Composite sample characterization
After fabrication of composite samples, surface wettability, surface roughness, mechanical properties, chemical composition and morphology were characterized. The surface wettability of PGC, PGCT1, PGCT3 and PGCT5 was determined by measuring the contact angles of deionized water on each sample using a surface analysis system equipped with Image Analyzer software (OCA 15 plus; Data physics(. An autopipette was used to ensure a uniform volume of water droplets (0.5 µL). The experiments were run at room temperature on four membrane samples at three different times. The surface roughness of the samples was evaluated through AFM) Auto; Probe; Veeco (in tapping mode. The mechanical properties of the substrates were analyzed with a universal materials machine at room temperature with a cross-head speed of 5 mm/min. Rectangular samples with dimensions of 3 × 0/5 cm2 were prepared (n = 5) and used for the measurements. The elemental composition of each sample’s surface was evaluated using an energy-dispersive X-ray spectrometer (EDAX) to explore calcium and phosphate presence and distribution of particles. Chemical analysis of all components was performed by Thermo Nicolet FTIR (Nexus, USA) spectroscopy over a range of 4000 and 500 cm−1. The morphology of PGC, PGCT1, PGCT3 and PGCT5 membrane samples was examined using (EM3200/KYKY) scanning electron microscopy (SEM). Before imaging, samples were coated with gold for 30 min using a sputter coater for 60 s at an accelerating voltage of 12 kV. Fiber diameter of samples was studied based on SEM images at 5000× magnification. Five images were used for each sample and 40 different fibers were randomly selected. The average fiber diameter was calculated using Image Analysis software (Image J, NIH, USA). The pore size of fabricated samples was also analyzed based on SEM images.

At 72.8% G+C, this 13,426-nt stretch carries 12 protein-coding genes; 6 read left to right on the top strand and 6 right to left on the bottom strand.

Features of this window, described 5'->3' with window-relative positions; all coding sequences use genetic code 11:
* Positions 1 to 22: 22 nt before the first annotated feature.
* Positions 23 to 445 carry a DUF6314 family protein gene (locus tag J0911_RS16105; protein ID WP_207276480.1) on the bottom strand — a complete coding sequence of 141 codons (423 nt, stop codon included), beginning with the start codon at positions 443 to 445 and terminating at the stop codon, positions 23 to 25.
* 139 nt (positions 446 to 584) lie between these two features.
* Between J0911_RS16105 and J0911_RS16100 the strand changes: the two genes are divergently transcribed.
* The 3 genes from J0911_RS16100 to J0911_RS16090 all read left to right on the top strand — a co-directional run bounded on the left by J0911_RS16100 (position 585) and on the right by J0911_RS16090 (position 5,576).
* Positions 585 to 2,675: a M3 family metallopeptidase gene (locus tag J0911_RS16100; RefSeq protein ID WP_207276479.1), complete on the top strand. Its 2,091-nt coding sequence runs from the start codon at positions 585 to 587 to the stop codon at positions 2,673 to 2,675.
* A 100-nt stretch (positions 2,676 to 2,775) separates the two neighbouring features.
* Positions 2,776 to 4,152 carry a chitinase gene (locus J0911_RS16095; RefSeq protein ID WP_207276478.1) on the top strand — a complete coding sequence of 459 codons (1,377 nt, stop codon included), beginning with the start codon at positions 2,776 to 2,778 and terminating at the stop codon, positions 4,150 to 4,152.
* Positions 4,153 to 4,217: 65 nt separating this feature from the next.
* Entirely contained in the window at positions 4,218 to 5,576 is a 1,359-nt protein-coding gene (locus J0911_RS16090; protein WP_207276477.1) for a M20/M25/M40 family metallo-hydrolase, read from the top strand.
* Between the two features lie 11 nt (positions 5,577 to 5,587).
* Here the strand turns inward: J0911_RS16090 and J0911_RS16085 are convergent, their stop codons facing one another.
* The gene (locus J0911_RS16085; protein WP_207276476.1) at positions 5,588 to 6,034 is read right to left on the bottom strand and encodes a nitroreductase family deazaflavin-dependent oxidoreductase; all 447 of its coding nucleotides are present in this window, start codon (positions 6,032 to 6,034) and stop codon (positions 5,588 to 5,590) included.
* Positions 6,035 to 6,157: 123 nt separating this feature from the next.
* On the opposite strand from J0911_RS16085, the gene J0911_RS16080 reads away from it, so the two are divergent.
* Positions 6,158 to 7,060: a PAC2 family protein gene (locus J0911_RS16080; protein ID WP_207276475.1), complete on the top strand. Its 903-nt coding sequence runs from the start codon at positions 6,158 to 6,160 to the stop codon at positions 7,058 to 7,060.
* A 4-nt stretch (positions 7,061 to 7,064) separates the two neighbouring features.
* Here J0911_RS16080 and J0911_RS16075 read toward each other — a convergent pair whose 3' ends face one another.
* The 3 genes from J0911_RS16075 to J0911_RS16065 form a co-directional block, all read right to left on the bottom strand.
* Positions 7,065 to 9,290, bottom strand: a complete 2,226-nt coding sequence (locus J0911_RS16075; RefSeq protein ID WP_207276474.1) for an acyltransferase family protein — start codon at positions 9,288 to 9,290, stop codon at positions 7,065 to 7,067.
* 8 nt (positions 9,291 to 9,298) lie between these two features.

MG63 osteoblast-like cell line was used for this study and cultured in DMEM supplemented with 10% fetal bovine serum (FBS) and 1% penicillin/streptomycin at 37 °C in a 5% CO2. The culture medium was changed every 2 days. For biological experiments, cultured cells were detached by trypsinization, suspended in new culture medium and used for designed experiments.
Cell attachment and proliferation
MTT assays determine the ability of mitochondrial dehydrogenases enzymes of living cells to oxidize a tetrazolium salt [3-(4,5-dimethylthiazolyl-2-y)-2,5 diphenyltetrazolium bromide] into an insoluble purple formazan product. The concentration of the purple formazan product was directly proportional to the number of metabolically active cells. MTT assay was performed to study the attachment and proliferation of MG63 cells on PGC, PGCT1, PGCT3 and PGCT5 samples. The sterilized samples were placed in a 48-well culture plate and seeded with 50,000 cell/mL for adhesion and 15,000 cell/mL for proliferation and incubated for different time points for each test (2, 4 and 6 h for adhesion, 1, 3 and 7 days for proliferation). Cells cultured in culture plates were used as control. After each time point, the samples were transferred into a new culture plate and washed with phosphate-buffered saline (PBS) to remove the unattached cells. Freshly prepared media of complete DMEM and 10 µl of MTT solution (5 mg/mL stock in 1 × fresh medium) were added into each well to make a final volume of 100 µL. The plate was placed in a CO2 incubator for 3 h until purple color of formazan crystals was formed. After 3 h, the formazan crystals were dissolved in solubilizing solution and transferred into a 96-well plate. The absorbance was measured at a wavelength of 570 nm with subtraction of 650 nm background using a UV–Vis spectrophotometer. A standard curve was drawn to estimate the cell number.
Cell morphology of MG63 on PGC, PGCT1, PGCT3 and PGCT5 substrates was studied by SEM analysis. Sterilized membrane samples were placed in 48-well culture plates and seeded with 4 × 103 cells and incubated for 2 days. Following the incubation period, samples were rinsed three times with PBS and fixed with 2.5% glutaraldehyde, dehydrated with gradient concentration of ethanol (30, 40, 50, 60, 70, 80, 90 and 100%). Finally, they were air-dried overnight sputter-coated with gold and examined with scanning electron microscopy (SEM; EM3200) for investigating cell morphology.